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Tel Aviv



Preparing for your move

Be prepared for long waiting times due to the extensive security checks on flights to and from Israel, so arrive at the airport in good time and where possible use the online check-in facilities provided by your airline.

Although there are no special vaccination requirements for visitors entering Israel it’s a good idea to make sure you’re up to date with your routine vaccinations: Influenza if you’re at risk, chickenpox, polio, measles/mumps/rubella for children and diphtheria/pertussis/tetanus (DPT). You don’t have to get vaccinations for malaria or yellow fever, but there is a chance your doctor may give you injections against typhoid and hepatitis. Note that although childhood diseases such as measles rarely occur in Europe and the United States they are still common in many parts of the world. To have the most benefit, see a health-care provider at least 4–6 weeks before your trip to allow time for your vaccines to take effect. It is advisable to see a health-care professional who specializes in Travel Medicine. If you have a particular medical condition make sure your doctor is aware that you're travelling. As a long-term traveller you may also need additional vaccinations as required by your Israeli employer or school.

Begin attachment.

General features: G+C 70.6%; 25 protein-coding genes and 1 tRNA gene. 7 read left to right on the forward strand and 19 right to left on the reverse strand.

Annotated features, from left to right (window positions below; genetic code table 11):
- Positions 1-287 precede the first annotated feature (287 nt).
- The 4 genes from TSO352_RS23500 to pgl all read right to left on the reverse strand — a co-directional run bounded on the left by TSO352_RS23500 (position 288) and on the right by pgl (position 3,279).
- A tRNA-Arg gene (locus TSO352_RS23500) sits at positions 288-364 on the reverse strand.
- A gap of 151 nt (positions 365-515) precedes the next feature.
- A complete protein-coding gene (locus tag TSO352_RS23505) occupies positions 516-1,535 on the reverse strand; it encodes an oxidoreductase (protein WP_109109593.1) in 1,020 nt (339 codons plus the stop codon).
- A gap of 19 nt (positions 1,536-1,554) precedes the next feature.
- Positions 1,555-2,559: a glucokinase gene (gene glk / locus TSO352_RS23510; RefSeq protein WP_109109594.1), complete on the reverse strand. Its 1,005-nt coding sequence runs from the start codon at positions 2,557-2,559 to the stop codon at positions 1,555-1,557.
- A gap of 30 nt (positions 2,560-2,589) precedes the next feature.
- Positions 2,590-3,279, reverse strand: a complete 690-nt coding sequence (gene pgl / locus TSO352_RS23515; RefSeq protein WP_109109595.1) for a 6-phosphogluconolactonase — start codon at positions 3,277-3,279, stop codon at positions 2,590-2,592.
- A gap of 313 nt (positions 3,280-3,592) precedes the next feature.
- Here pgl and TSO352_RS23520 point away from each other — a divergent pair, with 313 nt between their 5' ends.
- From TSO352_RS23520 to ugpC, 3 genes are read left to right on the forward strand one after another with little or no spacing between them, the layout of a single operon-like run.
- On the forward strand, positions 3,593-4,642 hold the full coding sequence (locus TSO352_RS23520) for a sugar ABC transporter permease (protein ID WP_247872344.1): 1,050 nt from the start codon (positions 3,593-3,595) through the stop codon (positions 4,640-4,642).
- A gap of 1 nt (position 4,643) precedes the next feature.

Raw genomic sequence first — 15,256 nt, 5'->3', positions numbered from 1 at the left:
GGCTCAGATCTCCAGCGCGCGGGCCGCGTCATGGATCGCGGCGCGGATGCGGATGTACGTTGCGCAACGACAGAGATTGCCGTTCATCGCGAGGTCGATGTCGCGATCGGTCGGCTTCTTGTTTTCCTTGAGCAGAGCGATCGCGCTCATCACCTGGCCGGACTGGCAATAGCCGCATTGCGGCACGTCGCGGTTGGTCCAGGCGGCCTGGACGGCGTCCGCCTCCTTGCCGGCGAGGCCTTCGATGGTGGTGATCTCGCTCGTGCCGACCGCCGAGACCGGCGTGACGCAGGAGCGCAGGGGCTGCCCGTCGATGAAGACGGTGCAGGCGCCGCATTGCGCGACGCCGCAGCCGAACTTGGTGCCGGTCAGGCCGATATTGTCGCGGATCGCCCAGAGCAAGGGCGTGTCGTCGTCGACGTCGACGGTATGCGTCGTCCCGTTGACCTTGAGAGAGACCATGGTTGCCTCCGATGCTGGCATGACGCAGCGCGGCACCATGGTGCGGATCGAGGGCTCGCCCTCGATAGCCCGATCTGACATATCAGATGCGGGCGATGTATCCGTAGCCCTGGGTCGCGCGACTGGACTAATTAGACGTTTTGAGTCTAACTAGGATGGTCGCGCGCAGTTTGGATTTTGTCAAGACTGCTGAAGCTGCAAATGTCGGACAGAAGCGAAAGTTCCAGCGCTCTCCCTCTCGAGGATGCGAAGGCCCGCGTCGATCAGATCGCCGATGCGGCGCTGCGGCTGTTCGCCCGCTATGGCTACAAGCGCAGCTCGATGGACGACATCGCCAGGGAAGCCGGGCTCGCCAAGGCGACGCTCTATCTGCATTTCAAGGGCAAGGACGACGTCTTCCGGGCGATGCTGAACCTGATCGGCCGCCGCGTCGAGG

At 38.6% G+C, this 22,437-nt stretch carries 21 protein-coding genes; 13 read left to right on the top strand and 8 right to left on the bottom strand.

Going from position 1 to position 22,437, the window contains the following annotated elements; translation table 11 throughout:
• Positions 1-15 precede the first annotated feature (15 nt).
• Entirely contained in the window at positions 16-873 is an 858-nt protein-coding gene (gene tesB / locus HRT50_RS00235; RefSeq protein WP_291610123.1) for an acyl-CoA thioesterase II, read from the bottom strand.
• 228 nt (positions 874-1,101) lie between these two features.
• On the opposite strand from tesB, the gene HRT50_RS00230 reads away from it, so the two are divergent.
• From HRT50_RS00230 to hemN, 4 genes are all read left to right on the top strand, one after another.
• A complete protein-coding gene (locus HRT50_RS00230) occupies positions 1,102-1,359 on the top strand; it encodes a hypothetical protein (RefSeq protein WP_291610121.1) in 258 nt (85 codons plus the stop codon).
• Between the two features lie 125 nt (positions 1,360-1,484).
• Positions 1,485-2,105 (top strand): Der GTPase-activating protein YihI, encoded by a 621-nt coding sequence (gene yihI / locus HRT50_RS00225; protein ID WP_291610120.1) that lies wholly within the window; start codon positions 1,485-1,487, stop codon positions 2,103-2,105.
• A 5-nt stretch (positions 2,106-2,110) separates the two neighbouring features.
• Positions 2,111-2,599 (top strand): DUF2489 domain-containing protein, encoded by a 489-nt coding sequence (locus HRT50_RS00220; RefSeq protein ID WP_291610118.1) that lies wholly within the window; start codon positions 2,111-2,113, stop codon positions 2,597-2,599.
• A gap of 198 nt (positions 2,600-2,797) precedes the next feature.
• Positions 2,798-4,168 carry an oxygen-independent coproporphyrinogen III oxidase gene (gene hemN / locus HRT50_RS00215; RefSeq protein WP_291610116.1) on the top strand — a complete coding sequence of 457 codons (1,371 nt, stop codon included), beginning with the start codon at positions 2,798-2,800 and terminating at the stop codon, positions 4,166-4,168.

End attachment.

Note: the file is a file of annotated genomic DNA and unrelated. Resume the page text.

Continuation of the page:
It will be good to have sun block and sunglasses with you since the sun is intense in Israel. To prevent insect/mosquito bites, bring lightweight long-sleeved shirts, long trousers, and a hat to wear outside as well as insect repellent.. In the summer months light shoes, sandals and walking shoes will be needed, bring a swimsuit and beachwear, and a light coat, jacket or sweater will be useful since it cools off in the evenings. In the winter, November-March, sweaters and a raincoat will be needed.

If you’re planning an active trip to Israel it would be good to get in shape with an exercise routine some months before your trip (unless you’re already into sports and fitness of course). Terrain in Israel is rugged and visiting historical sites involves a lot of steps. Invest in travel insurance (see the appropriate section on Health). If you’re prone to sinus headaches while flying, take decongestants, sinus headache medicines, and chewing gum, and avoid caffeine and alcohol and drink plenty of fluids during the flight. If you’re planning an organised tour aim to arrive a day ahead so you can be fully rested.


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